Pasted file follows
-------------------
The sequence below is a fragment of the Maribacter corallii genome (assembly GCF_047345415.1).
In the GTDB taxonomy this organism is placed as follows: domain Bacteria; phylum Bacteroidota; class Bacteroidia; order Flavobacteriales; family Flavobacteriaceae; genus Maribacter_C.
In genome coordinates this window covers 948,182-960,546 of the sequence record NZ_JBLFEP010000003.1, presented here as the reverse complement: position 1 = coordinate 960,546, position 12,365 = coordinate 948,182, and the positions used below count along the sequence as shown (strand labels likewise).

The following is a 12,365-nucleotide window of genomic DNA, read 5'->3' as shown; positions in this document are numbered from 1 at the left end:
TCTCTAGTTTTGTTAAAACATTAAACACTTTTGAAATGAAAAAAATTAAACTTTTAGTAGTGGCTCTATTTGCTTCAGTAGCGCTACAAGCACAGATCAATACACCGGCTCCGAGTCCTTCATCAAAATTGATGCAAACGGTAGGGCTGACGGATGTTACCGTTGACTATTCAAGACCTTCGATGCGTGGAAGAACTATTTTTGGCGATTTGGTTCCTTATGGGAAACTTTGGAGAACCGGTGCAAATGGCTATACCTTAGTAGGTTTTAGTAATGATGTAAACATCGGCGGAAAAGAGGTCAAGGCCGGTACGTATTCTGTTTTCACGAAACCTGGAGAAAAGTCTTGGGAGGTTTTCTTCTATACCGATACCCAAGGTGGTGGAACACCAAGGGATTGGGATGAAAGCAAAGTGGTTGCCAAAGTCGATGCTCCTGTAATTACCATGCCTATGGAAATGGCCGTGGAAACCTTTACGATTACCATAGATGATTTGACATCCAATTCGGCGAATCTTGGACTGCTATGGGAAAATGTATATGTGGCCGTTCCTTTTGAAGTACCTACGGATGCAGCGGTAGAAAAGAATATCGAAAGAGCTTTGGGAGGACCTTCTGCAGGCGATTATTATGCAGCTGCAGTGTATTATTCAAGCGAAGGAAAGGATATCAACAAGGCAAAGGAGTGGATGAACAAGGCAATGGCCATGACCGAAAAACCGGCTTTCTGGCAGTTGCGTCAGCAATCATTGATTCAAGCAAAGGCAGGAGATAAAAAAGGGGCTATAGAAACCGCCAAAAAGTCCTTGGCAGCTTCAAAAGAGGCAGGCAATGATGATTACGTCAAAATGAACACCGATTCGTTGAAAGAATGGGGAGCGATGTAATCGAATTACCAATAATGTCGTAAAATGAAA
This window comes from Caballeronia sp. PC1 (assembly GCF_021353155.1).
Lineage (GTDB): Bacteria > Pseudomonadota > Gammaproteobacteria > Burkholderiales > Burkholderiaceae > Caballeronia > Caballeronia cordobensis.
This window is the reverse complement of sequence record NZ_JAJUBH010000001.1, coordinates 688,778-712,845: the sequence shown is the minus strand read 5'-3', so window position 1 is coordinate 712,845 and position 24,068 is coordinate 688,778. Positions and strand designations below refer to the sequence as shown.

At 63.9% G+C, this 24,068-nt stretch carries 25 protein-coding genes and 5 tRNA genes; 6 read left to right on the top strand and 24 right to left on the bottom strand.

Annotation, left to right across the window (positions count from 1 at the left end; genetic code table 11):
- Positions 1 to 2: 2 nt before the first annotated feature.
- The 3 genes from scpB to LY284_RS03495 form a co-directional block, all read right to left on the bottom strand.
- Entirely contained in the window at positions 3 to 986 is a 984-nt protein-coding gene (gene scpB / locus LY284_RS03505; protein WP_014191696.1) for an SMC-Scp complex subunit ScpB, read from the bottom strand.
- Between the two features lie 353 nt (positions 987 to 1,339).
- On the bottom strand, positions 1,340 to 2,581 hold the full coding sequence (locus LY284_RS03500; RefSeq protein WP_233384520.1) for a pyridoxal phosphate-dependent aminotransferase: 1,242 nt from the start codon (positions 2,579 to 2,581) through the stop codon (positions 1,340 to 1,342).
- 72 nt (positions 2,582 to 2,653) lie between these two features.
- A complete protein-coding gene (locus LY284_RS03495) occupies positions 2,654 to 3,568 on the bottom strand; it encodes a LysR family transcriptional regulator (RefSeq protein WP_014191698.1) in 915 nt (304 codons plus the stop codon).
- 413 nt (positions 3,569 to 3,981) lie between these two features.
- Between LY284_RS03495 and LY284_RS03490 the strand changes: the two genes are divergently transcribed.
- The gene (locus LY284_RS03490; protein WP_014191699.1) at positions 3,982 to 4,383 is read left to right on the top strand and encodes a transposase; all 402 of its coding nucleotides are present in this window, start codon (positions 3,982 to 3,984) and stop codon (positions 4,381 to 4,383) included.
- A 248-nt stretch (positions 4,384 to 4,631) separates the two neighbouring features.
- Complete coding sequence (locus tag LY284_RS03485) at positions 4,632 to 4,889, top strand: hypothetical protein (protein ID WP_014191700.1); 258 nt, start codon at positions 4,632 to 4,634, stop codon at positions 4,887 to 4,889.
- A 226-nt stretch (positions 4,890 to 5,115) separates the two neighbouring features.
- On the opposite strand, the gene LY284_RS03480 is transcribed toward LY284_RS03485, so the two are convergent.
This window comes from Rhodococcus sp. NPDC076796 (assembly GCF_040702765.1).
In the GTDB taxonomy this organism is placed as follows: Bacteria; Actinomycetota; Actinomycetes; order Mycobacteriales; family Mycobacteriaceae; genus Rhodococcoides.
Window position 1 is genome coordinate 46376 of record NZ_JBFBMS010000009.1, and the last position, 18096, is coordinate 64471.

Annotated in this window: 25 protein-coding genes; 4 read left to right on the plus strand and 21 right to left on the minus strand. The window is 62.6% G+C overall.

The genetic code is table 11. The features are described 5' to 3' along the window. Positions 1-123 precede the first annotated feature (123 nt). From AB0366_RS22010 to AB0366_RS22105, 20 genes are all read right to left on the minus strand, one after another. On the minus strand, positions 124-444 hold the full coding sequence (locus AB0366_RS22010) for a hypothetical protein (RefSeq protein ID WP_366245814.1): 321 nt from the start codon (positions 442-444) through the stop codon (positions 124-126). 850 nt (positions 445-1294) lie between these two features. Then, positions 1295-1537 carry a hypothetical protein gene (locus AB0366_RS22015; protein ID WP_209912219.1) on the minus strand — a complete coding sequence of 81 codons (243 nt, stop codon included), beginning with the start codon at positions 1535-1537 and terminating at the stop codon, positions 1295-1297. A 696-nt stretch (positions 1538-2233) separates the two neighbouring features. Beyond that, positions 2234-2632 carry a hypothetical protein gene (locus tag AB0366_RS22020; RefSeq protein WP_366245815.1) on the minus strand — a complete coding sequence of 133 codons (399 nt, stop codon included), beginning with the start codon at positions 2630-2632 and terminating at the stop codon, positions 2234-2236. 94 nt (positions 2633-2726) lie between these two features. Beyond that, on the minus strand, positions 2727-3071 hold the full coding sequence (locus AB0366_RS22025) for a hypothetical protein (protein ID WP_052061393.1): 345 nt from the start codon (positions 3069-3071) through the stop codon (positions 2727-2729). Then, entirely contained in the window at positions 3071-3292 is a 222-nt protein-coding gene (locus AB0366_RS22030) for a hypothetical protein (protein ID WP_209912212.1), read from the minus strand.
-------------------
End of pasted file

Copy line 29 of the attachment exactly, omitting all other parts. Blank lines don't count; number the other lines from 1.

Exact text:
The genetic code is table 11. The features are described 5' to 3' along the window. Positions 1-123 precede the first annotated feature (123 nt). From AB0366_RS22010 to AB0366_RS22105, 20 genes are all read right to left on the minus strand, one after another. On the minus strand, positions 124-444 hold the full coding sequence (locus AB0366_RS22010) for a hypothetical protein (RefSeq protein ID WP_366245814.1): 321 nt from the start codon (positions 442-444) through the stop codon (positions 124-126). 850 nt (positions 445-1294) lie between these two features. Then, positions 1295-1537 carry a hypothetical protein gene (locus AB0366_RS22015; protein ID WP_209912219.1) on the minus strand — a complete coding sequence of 81 codons (243 nt, stop codon included), beginning with the start codon at positions 1535-1537 and terminating at the stop codon, positions 1295-1297. A 696-nt stretch (positions 1538-2233) separates the two neighbouring features. Beyond that, positions 2234-2632 carry a hypothetical protein gene (locus tag AB0366_RS22020; RefSeq protein WP_366245815.1) on the minus strand — a complete coding sequence of 133 codons (399 nt, stop codon included), beginning with the start codon at positions 2630-2632 and terminating at the stop codon, positions 2234-2236. 94 nt (positions 2633-2726) lie between these two features. Beyond that, on the minus strand, positions 2727-3071 hold the full coding sequence (locus AB0366_RS22025) for a hypothetical protein (protein ID WP_052061393.1): 345 nt from the start codon (positions 3069-3071) through the stop codon (positions 2727-2729). Then, entirely contained in the window at positions 3071-3292 is a 222-nt protein-coding gene (locus AB0366_RS22030) for a hypothetical protein (protein ID WP_209912212.1), read from the minus strand.